The flight to Rapa Nui is long and uneventful, until the computer map that plots the flights course, suddenly changes from a great expanse of ocean to a great expanse of ocean with a small, triangular dot, displayed off to one side. With landing preparations underway, you have no time to take into fact that you are about to land. There is no stacking of aircraft here, no delays because other flights are landing or taking off, this is the only flight today. There probably won't be a flight tomorrow. Once you land, you are here for a while.
Decanting directly to the tarmac, you walk to the arrivals terminal at Mataveri airport. Arriving deep into the night as I did, you are taken aback by what looks like the entire 3,500 population of the island. If it were daylight, you would also be surprised at the length of the mile long runway; it's an emergency landing strip for the Space Shuttle.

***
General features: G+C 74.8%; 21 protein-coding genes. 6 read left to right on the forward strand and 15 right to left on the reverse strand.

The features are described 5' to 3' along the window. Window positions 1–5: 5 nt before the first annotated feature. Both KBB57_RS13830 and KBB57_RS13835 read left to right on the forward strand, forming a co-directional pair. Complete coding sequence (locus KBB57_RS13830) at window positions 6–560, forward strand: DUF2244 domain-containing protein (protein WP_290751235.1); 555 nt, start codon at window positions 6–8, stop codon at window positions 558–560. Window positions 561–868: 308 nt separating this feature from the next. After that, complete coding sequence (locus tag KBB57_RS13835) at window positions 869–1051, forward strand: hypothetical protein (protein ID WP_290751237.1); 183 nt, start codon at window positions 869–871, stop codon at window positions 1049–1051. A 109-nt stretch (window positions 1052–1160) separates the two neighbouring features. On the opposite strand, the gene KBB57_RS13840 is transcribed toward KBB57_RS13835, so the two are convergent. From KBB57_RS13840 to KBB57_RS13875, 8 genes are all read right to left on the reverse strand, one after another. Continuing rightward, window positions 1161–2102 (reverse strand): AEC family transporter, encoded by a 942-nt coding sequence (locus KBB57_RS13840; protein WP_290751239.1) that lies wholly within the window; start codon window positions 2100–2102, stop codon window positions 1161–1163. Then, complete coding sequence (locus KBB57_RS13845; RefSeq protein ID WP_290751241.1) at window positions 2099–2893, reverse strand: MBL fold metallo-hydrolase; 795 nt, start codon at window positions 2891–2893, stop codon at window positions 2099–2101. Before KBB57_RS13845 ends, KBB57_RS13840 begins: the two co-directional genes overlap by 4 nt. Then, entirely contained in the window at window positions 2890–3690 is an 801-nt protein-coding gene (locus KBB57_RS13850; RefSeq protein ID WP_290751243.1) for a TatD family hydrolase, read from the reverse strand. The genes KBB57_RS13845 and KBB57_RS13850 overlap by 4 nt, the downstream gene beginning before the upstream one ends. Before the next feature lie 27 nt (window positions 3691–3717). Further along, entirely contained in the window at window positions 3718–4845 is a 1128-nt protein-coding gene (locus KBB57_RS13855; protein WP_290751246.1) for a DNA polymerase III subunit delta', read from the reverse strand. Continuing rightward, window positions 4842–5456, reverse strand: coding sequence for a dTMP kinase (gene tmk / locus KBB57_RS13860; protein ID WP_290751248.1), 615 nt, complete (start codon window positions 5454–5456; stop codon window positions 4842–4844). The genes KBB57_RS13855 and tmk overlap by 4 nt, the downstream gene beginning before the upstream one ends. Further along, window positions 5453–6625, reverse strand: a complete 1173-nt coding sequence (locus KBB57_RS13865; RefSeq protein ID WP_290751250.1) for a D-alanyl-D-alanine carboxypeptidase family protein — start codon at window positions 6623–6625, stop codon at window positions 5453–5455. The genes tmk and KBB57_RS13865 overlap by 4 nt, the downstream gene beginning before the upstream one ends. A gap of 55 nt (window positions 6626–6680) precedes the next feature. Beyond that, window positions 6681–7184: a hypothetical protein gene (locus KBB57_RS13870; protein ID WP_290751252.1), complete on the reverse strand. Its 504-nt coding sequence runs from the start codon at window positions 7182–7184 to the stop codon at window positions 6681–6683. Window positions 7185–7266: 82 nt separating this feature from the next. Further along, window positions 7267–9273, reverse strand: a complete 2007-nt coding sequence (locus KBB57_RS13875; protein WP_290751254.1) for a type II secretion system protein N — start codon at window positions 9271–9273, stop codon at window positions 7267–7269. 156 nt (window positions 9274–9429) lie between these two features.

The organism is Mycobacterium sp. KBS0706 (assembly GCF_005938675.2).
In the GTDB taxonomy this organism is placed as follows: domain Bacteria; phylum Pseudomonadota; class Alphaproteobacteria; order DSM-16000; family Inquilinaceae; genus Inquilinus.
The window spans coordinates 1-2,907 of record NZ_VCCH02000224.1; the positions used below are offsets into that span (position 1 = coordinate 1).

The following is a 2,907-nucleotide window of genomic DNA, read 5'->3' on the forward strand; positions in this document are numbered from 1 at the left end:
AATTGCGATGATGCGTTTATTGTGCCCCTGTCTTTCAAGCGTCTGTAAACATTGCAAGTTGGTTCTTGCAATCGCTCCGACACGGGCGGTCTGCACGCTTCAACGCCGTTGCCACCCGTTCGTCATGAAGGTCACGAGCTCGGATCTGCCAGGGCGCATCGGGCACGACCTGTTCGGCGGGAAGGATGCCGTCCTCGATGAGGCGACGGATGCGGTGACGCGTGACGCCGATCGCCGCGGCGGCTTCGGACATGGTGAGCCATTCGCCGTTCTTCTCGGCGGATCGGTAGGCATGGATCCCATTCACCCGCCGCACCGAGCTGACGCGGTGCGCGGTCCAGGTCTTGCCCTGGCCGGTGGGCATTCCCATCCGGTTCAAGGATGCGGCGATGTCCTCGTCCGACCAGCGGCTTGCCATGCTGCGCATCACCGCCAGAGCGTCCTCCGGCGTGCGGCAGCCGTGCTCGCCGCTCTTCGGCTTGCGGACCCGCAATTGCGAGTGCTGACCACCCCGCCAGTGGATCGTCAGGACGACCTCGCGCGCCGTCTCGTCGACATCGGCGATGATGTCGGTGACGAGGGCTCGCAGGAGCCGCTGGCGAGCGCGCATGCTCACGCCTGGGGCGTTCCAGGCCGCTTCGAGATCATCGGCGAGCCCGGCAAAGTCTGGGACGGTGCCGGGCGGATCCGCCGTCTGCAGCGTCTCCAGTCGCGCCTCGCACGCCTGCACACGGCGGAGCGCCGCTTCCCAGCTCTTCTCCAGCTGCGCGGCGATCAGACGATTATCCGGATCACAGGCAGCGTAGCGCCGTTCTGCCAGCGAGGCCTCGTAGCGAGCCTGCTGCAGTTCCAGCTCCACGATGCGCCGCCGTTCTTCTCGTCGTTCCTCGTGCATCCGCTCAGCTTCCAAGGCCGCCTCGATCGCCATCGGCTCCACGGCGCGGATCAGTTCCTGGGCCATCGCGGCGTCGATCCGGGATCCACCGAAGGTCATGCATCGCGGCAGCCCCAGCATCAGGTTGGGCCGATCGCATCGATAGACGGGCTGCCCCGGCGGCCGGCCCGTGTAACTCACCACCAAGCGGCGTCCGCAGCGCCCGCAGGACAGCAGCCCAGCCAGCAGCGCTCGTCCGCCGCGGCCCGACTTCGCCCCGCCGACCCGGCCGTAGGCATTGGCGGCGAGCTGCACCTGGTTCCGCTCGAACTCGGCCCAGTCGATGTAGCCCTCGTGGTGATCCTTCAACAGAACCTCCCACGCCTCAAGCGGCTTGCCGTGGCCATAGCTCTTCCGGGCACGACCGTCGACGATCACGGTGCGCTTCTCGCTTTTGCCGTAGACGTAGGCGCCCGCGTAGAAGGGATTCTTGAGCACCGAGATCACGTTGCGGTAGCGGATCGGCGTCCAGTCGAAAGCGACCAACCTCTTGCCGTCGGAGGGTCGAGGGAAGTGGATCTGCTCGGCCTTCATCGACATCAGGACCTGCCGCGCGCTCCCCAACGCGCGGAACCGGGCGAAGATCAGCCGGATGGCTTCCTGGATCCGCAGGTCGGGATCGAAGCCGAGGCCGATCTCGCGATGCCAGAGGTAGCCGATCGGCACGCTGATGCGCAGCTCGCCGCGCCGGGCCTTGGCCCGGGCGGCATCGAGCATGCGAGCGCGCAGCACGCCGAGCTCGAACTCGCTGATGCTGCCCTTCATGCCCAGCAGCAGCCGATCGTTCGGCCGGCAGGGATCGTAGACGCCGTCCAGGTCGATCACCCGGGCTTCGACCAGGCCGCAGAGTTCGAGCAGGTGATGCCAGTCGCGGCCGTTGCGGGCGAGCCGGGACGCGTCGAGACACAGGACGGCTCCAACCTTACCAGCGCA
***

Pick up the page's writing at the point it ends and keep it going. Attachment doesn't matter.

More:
Waiting for your baggage, you are cheerfully harangued with offers of accommodation from a long row of small booths advertising all the different places to stay on the island. Some are hotels, some are small houses with a number of rooms, and some are just single rooms staying with a family.
Maria Manutomatoma pate is waiting for me at the baggage claim. The ley (garland for those in the UK ;-) she gives me is beautiful and smells fantastic. With her are Mariane who had set me up with the accommodation and Maria's sister, Rosa. This is a special occasion, I am their first paying guest and through the dead of night, I am whisked away to my home for the next nine days. We chat until the early hours.
Awaking early with the sunrise, I find my room is overlooking the sea, with Rano Kau to my left, a half buried ahu in front and the ana tai kanata caves, down and to my right.
I have arrived on Easter Island.